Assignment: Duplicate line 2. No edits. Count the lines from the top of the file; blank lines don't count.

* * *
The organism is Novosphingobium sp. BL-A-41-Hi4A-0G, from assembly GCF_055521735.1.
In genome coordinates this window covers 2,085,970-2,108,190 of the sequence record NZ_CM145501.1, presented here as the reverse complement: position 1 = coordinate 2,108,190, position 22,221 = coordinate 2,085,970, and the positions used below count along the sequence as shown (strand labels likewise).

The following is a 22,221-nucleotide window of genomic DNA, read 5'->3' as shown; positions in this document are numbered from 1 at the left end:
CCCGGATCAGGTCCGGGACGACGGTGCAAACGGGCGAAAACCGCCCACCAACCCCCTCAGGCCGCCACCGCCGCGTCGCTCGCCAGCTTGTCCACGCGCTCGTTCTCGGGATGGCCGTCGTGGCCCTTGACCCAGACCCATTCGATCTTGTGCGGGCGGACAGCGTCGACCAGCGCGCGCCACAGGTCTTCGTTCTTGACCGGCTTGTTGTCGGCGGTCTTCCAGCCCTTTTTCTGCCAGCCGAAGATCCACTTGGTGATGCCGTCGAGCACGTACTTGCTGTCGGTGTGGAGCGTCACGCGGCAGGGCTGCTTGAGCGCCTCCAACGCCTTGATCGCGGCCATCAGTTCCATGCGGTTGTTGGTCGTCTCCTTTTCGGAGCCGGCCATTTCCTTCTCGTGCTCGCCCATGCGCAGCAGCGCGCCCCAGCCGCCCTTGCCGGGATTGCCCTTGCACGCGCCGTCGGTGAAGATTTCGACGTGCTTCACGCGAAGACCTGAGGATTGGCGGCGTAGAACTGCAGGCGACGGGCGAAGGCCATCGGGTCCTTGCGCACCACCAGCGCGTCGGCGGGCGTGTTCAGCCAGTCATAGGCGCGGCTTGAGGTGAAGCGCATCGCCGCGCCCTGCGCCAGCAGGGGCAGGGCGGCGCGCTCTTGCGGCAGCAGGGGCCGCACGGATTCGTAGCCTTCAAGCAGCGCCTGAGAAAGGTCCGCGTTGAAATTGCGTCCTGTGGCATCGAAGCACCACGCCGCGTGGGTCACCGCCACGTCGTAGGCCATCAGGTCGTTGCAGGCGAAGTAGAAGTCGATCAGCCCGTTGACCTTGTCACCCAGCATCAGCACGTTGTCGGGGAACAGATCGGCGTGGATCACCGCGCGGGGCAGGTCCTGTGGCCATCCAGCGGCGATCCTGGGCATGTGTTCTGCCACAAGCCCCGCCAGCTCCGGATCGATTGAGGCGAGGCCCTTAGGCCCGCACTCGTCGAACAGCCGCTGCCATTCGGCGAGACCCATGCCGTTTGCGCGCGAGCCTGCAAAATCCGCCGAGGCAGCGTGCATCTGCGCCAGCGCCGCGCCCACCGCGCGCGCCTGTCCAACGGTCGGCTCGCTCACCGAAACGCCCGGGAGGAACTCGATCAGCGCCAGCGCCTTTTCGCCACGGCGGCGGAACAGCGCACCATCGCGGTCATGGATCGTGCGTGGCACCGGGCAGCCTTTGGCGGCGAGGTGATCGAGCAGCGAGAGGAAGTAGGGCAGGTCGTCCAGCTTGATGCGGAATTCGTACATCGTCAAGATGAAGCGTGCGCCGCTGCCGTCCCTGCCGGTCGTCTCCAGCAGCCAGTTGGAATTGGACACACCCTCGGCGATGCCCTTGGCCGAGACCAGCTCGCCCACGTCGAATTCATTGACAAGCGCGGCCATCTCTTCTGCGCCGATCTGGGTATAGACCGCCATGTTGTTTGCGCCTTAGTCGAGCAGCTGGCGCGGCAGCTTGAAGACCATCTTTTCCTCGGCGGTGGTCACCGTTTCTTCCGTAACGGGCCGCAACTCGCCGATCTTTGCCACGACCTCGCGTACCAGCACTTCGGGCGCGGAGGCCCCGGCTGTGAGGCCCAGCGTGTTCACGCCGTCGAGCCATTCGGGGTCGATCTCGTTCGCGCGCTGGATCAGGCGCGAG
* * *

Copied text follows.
In genome coordinates this window covers 2,085,970-2,108,190 of the sequence record NZ_CM145501.1, presented here as the reverse complement: position 1 = coordinate 2,108,190, position 22,221 = coordinate 2,085,970, and the positions used below count along the sequence as shown (strand labels likewise).